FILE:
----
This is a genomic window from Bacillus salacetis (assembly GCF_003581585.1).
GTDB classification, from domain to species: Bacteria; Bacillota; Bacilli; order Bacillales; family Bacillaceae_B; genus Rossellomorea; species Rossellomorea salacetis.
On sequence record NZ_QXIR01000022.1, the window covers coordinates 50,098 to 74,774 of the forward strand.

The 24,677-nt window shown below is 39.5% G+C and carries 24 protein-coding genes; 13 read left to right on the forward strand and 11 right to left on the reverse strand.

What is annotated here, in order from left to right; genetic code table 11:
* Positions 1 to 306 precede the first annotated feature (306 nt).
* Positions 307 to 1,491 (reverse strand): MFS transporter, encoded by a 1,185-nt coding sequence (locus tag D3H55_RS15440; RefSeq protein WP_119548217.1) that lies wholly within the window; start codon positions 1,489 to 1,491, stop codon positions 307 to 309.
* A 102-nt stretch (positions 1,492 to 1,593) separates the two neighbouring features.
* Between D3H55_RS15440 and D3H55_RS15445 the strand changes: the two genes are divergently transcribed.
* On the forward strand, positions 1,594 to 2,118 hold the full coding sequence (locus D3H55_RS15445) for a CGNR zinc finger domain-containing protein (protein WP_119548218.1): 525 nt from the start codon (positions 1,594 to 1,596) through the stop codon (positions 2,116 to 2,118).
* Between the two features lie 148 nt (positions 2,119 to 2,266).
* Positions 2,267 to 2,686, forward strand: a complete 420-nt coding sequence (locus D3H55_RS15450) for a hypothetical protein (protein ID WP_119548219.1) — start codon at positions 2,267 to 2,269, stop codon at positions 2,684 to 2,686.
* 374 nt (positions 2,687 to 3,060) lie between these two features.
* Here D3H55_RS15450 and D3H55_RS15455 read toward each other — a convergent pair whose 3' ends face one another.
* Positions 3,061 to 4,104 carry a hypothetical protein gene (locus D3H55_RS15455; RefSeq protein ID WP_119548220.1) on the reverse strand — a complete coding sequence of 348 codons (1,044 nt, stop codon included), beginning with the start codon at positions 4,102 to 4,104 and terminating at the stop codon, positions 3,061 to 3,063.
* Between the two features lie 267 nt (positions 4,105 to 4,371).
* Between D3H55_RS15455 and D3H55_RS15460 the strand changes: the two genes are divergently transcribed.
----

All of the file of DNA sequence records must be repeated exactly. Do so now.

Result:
This is a genomic window from Bacillus salacetis (assembly GCF_003581585.1).
GTDB classification, from domain to species: Bacteria; Bacillota; Bacilli; order Bacillales; family Bacillaceae_B; genus Rossellomorea; species Rossellomorea salacetis.
On sequence record NZ_QXIR01000022.1, the window covers coordinates 50,098 to 74,774 of the forward strand.

The 24,677-nt window shown below is 39.5% G+C and carries 24 protein-coding genes; 13 read left to right on the forward strand and 11 right to left on the reverse strand.

What is annotated here, in order from left to right; genetic code table 11:
* Positions 1 to 306 precede the first annotated feature (306 nt).
* Positions 307 to 1,491 (reverse strand): MFS transporter, encoded by a 1,185-nt coding sequence (locus tag D3H55_RS15440; RefSeq protein WP_119548217.1) that lies wholly within the window; start codon positions 1,489 to 1,491, stop codon positions 307 to 309.
* A 102-nt stretch (positions 1,492 to 1,593) separates the two neighbouring features.
* Between D3H55_RS15440 and D3H55_RS15445 the strand changes: the two genes are divergently transcribed.
* On the forward strand, positions 1,594 to 2,118 hold the full coding sequence (locus D3H55_RS15445) for a CGNR zinc finger domain-containing protein (protein WP_119548218.1): 525 nt from the start codon (positions 1,594 to 1,596) through the stop codon (positions 2,116 to 2,118).
* Between the two features lie 148 nt (positions 2,119 to 2,266).
* Positions 2,267 to 2,686, forward strand: a complete 420-nt coding sequence (locus D3H55_RS15450) for a hypothetical protein (protein ID WP_119548219.1) — start codon at positions 2,267 to 2,269, stop codon at positions 2,684 to 2,686.
* 374 nt (positions 2,687 to 3,060) lie between these two features.
* Here D3H55_RS15450 and D3H55_RS15455 read toward each other — a convergent pair whose 3' ends face one another.
* Positions 3,061 to 4,104 carry a hypothetical protein gene (locus D3H55_RS15455; RefSeq protein ID WP_119548220.1) on the reverse strand — a complete coding sequence of 348 codons (1,044 nt, stop codon included), beginning with the start codon at positions 4,102 to 4,104 and terminating at the stop codon, positions 3,061 to 3,063.
* Between the two features lie 267 nt (positions 4,105 to 4,371).
* Between D3H55_RS15455 and D3H55_RS15460 the strand changes: the two genes are divergently transcribed.